It may look like a geologic find, but a three-pound red and white fossil heading for auction Wednesday is actually a pile of dinosaur dung.

Bonhams New York is putting the prehistoric deposit up for sale along with a 30,000-year-old woolly mammoth tusk, expected to sell for up to $50,000. The auction house predicts the 50,000-year-old skull and jaws of a giant beaver will sell for about $20,000.

The dinosaur dung, identified by the auction house as Jurassic era coprolite, looks like a rock on the outside and a colorful mineral inside. It is 130 million years old and is expected to sell for between $350 and $450. It has lost any original odor.

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Bonhams is expecting an array of bidders to show at the auction, from celebrities to interior decorators.

"Fossils are now becoming more of an accepted decorative piece with designers, especially on the west coast," said Tom Lindgren, the auction house's consulting director of natural history. "A number of fossils have a very sculptural appeal."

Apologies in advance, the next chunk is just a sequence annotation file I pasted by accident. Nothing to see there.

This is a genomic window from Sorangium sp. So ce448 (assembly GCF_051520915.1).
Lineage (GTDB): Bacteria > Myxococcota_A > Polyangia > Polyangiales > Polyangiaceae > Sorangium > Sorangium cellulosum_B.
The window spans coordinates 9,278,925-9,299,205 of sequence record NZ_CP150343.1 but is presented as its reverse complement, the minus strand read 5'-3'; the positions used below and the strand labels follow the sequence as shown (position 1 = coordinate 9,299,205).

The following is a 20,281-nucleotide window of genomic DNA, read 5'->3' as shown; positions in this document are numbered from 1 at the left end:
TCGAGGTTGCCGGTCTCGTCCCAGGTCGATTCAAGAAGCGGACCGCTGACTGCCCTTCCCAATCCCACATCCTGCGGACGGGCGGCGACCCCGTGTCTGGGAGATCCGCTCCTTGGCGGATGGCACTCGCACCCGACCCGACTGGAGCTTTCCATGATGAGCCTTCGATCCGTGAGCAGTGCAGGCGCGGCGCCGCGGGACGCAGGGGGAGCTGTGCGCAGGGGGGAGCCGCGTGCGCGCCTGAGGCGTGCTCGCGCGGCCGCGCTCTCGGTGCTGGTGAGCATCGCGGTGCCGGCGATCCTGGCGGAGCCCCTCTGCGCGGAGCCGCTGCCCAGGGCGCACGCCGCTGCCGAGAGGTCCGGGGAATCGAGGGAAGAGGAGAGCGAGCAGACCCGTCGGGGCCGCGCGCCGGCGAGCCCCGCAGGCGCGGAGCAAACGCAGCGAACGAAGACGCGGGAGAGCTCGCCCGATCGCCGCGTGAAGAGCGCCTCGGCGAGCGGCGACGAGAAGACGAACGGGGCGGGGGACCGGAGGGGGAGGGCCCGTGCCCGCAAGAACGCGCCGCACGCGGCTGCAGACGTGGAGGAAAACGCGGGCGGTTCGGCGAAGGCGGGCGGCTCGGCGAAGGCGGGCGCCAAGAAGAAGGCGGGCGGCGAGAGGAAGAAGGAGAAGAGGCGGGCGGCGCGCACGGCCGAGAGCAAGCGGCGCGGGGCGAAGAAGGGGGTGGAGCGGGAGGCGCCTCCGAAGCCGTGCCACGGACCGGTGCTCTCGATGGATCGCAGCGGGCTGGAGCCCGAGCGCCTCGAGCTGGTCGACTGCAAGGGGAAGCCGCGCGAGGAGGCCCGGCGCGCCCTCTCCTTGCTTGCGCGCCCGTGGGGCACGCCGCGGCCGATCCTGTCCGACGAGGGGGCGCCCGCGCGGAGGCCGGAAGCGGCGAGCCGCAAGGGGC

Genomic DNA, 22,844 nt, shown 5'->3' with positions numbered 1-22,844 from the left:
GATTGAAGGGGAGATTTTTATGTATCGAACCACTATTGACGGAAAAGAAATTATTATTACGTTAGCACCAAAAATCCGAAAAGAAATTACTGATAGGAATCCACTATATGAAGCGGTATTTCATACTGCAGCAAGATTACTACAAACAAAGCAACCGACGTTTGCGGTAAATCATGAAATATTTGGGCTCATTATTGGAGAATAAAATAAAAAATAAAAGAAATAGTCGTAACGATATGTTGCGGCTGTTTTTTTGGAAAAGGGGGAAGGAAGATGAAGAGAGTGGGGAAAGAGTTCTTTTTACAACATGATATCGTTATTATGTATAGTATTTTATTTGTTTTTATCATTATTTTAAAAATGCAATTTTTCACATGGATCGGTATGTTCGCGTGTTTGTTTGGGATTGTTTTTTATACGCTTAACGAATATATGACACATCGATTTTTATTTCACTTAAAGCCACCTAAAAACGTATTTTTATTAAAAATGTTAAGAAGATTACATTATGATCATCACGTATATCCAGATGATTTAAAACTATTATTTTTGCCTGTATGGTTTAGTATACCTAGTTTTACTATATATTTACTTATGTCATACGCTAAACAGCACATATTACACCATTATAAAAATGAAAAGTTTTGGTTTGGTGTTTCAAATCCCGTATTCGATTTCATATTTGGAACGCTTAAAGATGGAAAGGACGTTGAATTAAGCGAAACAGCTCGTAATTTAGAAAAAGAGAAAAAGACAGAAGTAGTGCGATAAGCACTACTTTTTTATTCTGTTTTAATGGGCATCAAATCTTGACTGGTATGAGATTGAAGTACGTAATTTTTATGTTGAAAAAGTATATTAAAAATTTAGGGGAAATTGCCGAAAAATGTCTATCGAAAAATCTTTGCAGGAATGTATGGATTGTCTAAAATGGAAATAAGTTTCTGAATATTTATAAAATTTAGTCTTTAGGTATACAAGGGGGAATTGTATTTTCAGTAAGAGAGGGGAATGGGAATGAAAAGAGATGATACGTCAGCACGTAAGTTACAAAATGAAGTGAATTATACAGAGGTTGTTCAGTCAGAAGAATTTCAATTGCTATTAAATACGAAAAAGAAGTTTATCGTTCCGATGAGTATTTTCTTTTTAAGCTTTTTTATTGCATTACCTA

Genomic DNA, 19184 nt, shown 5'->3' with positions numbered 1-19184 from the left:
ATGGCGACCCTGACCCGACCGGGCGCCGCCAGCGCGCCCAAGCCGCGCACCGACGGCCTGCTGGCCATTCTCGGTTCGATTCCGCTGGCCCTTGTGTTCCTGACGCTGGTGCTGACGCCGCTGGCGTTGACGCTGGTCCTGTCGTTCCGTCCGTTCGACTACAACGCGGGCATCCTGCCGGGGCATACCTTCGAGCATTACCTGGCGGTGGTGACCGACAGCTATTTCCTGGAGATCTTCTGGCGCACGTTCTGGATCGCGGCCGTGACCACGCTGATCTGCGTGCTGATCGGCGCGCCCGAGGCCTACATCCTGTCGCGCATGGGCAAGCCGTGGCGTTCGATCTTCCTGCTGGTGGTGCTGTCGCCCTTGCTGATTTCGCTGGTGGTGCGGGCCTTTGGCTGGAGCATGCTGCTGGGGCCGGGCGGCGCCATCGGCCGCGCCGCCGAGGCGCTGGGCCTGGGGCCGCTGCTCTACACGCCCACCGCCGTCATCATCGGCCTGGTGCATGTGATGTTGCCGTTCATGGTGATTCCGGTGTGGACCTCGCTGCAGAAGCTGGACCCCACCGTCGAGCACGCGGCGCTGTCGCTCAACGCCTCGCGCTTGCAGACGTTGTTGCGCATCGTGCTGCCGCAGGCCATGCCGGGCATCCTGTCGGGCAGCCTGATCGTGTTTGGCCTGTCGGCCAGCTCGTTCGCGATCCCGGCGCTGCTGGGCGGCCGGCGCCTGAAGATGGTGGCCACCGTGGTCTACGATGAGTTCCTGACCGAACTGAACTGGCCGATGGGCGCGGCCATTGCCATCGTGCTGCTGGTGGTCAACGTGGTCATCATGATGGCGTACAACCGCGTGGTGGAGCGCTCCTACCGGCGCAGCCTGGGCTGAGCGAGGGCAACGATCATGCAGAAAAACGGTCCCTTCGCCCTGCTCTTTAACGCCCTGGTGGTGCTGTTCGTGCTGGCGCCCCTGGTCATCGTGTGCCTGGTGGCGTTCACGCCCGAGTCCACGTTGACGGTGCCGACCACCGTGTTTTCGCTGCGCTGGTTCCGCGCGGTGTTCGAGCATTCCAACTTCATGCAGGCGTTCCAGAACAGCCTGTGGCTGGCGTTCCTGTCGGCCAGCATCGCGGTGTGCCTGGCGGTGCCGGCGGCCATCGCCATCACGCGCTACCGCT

"The rarer the specimen, the more ferocious the specimen, the more beautiful the specimen, the more competition between celebrities" over it, said Lindgren.

The auction house is also selling some items from the Ordovician era, which took place between 438 and 505 million years ago.

The priciest item up for sale is the Fukang Meteorite, weighing almost a ton. It was discovered in Fukang, China, in 2000, and Bonhams says it's expected to sell for $2.25 million to $2.75 million.

The owner of the Fukang section, a curator of the meteorite collection at the University of Arizona, has been reluctant to further slice it up, although doing so would likely yield greater profit, Lindgren said.

In October, Bonhams failed to sell a 30-pound chunk of the Willamette Meteorite, which was found in Oregon in 1902 and had long been steeped in ownership controversies.

The fragment was offered at an estimated value of $1.3 million, but was withdrawn from sale after bidding ended at $300,000.